This Demonstration shows the basics of the fermion Hubbard model applied to one-dimensional systems such as chains with

sites with either open or closed boundary conditions and any phase

at the ends. The Hubbard model provides a very simple but physically powerful description of electronic many-body effects in quantum mechanical systems. This can be understood by considering the form of its Hamiltonian, expressed in second quantization formalism:

, where

and

are site indices,

are all pairs of first nearest neighbors sites,

gives the number of electrons on site

with spin

,

and

are electron creation and annihilation operators, respectively, and

and

are positive interaction constants, respectively. The

term is a single-particle (tight-binding) term (thus it contains no many-body features) and describes the hopping of electrons localized on atomic-like orbitals between nearest neighbor sites and models the kinetic energy of the system. The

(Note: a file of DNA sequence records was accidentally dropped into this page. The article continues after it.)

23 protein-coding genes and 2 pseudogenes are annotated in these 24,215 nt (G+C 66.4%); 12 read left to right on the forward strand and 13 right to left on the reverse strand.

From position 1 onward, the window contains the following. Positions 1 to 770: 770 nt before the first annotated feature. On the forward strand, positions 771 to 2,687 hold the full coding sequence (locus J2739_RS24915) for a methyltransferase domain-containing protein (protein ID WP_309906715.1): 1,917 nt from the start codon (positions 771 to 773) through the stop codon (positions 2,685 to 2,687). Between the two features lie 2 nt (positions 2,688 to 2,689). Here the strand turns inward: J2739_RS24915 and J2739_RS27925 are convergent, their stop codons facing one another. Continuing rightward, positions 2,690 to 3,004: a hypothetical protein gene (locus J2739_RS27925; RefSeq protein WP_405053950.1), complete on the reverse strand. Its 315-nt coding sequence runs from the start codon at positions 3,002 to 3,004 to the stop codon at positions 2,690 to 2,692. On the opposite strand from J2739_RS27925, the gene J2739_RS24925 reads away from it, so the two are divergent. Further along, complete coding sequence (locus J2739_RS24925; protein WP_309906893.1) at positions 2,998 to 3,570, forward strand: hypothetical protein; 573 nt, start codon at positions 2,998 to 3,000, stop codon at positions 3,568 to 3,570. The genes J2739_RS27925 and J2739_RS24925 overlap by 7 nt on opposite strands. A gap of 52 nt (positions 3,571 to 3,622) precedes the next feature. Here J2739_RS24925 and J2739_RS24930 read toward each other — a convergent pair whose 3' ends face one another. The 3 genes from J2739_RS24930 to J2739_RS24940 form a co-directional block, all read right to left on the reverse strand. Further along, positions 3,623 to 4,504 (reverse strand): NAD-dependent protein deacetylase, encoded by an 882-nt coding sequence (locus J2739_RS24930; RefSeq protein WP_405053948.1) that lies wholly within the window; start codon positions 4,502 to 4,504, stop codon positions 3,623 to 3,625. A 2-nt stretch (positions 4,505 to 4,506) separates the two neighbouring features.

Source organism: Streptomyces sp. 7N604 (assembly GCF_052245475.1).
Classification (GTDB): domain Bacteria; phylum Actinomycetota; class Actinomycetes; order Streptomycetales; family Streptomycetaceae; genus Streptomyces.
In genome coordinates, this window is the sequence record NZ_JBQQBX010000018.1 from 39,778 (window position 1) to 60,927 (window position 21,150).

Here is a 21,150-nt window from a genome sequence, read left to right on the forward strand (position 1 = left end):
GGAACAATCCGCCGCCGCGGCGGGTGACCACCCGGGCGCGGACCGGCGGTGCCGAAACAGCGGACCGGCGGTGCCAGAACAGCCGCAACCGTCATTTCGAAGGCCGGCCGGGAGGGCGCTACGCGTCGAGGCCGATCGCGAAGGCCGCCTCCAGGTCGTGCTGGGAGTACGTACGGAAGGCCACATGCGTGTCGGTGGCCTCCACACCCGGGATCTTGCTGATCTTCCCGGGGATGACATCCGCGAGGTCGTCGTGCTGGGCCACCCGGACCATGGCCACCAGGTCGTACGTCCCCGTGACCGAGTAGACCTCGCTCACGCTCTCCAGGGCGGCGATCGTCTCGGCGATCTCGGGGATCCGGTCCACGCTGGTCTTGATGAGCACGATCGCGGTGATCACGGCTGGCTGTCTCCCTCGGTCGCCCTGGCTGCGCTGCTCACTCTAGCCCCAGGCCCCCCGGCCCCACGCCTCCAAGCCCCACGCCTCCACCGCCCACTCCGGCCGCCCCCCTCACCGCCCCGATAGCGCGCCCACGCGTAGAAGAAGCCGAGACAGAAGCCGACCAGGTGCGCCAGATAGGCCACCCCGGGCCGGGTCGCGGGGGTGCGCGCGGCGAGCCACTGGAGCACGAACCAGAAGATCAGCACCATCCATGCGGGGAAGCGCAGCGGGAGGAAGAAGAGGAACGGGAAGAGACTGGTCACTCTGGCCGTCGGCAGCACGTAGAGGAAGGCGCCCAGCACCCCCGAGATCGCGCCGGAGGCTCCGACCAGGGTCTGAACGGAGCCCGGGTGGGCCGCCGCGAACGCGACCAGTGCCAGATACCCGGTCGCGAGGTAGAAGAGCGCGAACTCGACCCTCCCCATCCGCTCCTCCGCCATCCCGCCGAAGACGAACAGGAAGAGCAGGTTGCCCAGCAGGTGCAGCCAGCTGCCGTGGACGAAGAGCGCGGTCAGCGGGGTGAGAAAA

term gives a potential energy contribution to the Hamiltonian and models the Coulomb repulsion between two electrons with opposite spin in the same orbital, hence it is the effective many-body (two-body) term. Another related operator is the velocity operator

, where

is the lattice parameter of the chain and

is the Planck constant (since these are normalization constants, they have been set equal to 1 in the program). The term

represents the current operator, which is relevant for investigating optical conductivity properties.

This Demonstration lets you interactively calculate either the Hubbard

or velocity matrix elements

between any two many-electron states defined in occupation number formalism. By selecting the checkboxes in the respective panels you can set up the desired electronic occupation configuration for the source

and the target

states. This is also displayed in the respective graphics together with the chosen boundary conditions (either open or closed chain).

For example, if

and

have the same occupation pattern with only doubly occupied sites, the Hamiltonian matrix element is a multiple of

(e.g.,

), whereas the velocity matrix element is zero (no fermionic current). If they differ by a hopping of one electron to the nearest neighbor site,

is equal to

(e.g.,

). This holds also in the case of hopping between chain ends, when periodic boundary conditions (up to a given phase factor

) are considered (e.g.,

).